Album Review: “Out Of The Blue” by Electric Light Orchestra

Album Review: “Out Of The Blue” by Electric Light Orchestra | I Love Classic Rock Videos

Electric Light Orchestra live in 1976 - Eagle Rock / Youtube

Electric Light Orchestra’s 7th studio album, Out Of The Blue, was Jeff Lynne’s shining moment after he took the responsibility of writing new material just as the band wrapped up their New World Record Tour in 1977. Lynne isolated himself in the Swiss Alps, renting a chalet and bringing with him a guitar, an electric piano, and a tape recorder for good measure. But things don’t always go as planned, as Lynne was stuck in an unproductive state for a good 2 weeks or so before finally overcoming the hurdle when the weather got better, giving him that much needed inspirational boost.

The double album welcomes the listener with “Turn To Stone”, a proto-techno arrangement with Lynne doing a call-and-response dynamic with the help of vocal harmonies. “Sweet Talkin’ Woman” is an indulgent pop hit that has all the qualities needed for ear-candy material. “Jungle” is a random cornucopia of effects and animal sounds, hence the title. “Believe Me Now” offers a short instrumental break to the track, “Steppin’ Out”, which has a familiar tune to older ELO classics.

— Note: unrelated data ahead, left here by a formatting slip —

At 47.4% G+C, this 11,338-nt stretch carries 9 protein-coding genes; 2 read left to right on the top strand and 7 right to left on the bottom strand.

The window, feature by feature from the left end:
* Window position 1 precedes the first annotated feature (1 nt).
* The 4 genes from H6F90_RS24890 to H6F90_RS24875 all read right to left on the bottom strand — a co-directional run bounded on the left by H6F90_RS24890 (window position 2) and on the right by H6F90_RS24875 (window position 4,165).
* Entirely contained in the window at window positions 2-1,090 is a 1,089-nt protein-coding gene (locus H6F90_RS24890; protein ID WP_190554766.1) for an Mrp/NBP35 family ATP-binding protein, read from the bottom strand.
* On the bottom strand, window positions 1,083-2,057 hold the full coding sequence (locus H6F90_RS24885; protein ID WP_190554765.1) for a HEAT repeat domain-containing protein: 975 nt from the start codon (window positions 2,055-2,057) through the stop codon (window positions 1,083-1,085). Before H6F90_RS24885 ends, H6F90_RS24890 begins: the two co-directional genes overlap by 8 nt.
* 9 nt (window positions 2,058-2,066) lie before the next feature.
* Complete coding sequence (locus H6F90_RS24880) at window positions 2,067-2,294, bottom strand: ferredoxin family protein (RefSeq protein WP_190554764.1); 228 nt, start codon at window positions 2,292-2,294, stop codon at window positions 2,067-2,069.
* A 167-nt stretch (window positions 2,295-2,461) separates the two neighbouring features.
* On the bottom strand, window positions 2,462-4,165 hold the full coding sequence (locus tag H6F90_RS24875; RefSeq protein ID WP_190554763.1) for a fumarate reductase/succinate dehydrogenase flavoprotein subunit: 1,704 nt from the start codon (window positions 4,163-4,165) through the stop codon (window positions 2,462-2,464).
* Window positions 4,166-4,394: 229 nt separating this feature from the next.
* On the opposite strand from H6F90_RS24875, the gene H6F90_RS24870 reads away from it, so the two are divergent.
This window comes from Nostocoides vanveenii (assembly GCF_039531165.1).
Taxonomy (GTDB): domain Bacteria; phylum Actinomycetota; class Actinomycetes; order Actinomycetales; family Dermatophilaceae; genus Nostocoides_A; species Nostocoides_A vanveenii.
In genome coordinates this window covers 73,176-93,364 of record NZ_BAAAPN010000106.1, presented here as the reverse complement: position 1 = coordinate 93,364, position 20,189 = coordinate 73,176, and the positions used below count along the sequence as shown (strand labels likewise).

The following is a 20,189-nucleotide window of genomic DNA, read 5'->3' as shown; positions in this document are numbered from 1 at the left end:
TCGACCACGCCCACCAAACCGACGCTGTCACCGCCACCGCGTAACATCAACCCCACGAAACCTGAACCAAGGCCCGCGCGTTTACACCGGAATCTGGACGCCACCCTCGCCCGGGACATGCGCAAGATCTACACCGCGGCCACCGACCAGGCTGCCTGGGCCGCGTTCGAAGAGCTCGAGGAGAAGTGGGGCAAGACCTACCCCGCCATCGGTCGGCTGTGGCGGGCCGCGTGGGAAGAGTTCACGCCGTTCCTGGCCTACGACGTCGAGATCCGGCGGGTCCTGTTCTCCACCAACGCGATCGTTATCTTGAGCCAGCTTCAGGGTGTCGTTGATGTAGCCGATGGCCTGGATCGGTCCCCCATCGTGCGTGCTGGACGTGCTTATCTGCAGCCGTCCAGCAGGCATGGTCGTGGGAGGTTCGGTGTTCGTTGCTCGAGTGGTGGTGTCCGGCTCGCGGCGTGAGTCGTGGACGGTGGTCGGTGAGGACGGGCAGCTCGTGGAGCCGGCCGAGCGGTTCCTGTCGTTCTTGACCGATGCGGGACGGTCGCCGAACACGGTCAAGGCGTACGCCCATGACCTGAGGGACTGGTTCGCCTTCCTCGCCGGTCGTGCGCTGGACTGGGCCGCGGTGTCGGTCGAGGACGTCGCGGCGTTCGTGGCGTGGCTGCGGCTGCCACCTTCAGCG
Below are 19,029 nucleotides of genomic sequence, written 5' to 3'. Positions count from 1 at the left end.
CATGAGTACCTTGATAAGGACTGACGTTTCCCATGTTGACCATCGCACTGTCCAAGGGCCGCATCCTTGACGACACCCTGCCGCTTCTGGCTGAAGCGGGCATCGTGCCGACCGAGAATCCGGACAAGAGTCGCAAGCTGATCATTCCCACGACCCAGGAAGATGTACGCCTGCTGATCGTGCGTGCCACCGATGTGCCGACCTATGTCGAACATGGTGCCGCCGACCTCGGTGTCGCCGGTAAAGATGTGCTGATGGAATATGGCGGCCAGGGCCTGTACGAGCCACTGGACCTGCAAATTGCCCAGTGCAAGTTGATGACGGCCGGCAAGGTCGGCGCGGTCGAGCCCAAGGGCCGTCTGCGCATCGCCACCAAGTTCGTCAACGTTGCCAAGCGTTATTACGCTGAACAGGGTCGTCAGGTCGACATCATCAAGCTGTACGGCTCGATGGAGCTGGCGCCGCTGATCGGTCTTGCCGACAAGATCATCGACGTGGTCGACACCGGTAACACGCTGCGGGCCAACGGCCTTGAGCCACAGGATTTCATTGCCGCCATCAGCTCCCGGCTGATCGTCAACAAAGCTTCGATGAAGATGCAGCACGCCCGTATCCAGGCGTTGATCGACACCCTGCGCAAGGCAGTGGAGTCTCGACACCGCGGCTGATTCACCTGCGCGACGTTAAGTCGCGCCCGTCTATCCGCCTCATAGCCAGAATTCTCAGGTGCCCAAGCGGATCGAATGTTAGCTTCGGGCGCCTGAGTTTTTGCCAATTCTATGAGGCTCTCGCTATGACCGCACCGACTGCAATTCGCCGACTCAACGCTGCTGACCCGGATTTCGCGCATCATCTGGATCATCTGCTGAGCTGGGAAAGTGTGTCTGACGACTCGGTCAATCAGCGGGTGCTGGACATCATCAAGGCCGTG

Side three is grouped into a suite called “Concerto For A Rainy Day”, where Lynne evokes the weather and how it affects the mood. “Standin’ In The Rain” is creepingly depressing, which then transitions into “Big Wheels”, a string-based arrangement that calls upon melancholy quite well. “Summer And Lightning” slowly lifts up the mood with a light, pop sound, and is then concluded by “Mr. Blue Sky”, the gigantic symphonic masterpiece representing clear weather with its uplifting composition.

Side four doesn’t really do the album justice, though, as it falls flat from the rollercoaster the first three sides helped is with. That being said, maybe the songs weren’t arranged all too strategically, resulting in the trite impact it had. Nonetheless, Out Of The Blue is an ELO masterpiece, through and through, bearing the sound and sentimentality the band carried all these years with utter respect.